So far, the results for me have been positive. I have seen no discernible drop off in my marathon times and my 5k times have held study. More if not most importantly, I have been injury free.

May be the wisdom of the years is finally settling in for me, but I found fewer and fewer reasons to push up to the edge. At some point which is more important chasing fast times or staying injury free.

The Cool Down Runner

Wednesday, August 1, 2018

Eating while on the Run

So during my Stevest 50k+++, I experienced what most runners might call “running out of gas”. While this wasn't my first time, it was to this degree.

I had my normal pre long run meal on Friday night. Saturday morning, I skipped eating something to help keep my engine running. Then, during the first 2 laps, I was consuming my usual of gummy bears.

So the lack of proper fueling the night before, the morning of, and then not consuming enough to offset the amount of calories that I was burning, left me feeling ready to quit after two laps.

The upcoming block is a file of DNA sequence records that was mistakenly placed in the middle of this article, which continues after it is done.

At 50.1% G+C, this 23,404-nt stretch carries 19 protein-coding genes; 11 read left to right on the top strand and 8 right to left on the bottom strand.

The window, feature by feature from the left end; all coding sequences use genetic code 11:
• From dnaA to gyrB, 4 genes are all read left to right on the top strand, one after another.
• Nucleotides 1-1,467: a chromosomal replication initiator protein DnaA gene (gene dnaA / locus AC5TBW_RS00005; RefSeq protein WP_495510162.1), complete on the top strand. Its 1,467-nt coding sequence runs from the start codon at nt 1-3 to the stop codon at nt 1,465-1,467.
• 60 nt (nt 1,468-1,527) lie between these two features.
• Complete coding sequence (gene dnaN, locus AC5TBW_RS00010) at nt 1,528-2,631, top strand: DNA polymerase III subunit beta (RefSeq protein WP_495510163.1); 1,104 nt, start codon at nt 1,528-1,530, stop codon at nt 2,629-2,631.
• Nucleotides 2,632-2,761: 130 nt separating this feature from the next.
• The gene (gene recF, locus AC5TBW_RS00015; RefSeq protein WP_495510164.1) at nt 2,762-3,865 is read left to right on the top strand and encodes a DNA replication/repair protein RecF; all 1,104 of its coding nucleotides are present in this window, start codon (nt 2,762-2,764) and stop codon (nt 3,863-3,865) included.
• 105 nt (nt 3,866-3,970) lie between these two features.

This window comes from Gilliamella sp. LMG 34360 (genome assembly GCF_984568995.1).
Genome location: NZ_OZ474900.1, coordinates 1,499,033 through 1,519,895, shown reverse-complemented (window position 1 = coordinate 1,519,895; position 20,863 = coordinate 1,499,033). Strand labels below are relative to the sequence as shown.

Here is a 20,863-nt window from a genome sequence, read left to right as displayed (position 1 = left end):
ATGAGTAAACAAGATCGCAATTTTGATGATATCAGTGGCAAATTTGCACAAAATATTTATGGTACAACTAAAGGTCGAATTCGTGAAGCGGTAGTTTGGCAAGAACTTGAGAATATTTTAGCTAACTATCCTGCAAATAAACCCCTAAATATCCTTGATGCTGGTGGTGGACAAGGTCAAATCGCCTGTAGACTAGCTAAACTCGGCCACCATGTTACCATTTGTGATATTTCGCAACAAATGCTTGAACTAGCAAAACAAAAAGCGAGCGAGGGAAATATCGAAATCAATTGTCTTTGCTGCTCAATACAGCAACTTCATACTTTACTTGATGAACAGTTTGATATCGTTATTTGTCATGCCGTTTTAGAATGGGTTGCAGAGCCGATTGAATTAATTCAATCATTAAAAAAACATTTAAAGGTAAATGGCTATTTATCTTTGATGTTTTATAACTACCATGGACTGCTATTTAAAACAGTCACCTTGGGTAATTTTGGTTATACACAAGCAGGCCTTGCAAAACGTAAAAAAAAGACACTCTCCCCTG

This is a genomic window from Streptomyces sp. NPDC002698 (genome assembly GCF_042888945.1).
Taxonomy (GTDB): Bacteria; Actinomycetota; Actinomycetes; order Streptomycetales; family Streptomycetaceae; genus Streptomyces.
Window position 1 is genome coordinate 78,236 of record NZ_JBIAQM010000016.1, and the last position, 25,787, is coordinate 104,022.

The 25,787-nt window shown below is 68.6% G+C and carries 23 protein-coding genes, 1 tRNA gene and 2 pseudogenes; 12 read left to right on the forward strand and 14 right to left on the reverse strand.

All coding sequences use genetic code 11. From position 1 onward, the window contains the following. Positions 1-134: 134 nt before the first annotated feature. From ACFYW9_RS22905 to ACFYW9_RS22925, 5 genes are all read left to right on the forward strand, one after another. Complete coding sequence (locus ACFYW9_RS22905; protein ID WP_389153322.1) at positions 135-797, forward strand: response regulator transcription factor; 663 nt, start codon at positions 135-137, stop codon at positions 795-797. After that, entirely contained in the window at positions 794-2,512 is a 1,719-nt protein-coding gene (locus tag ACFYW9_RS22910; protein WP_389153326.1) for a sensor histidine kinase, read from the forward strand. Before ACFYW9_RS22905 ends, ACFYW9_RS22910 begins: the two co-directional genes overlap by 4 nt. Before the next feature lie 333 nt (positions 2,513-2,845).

Likely compounding my desire was the heat. Nothing like being out of energy and overheating at the same time.

Martin and I were talking afterward, and he gave me a few insights into what he does. Honestly, I never even thought of using certain foods during a race but hearing him talk about it opened my eyes to the possible options.

Saturday, I was stuffing gummy bears, M&Ms, Popsicles, and slushy Coke in to my tummy to help restore my energy levels. As I described in my previous post, 45 to 60 minutes passed before my energy levels felt normal again. Before I felt like I could even run again, but then I was only doing a run walk to conserve both my energy and my ability to finish.

My experience Saturday gave me enough insight to know that gummy bears are not going to get me to the finish line of a 50 miler. Which means, over the next few months, I will need to test different foods to see what works and what doesn't. I need to avoid crashing if at all possible.

The Cool Down Runner

Monday, July 30, 2018

The Stevest 50K+++++++++++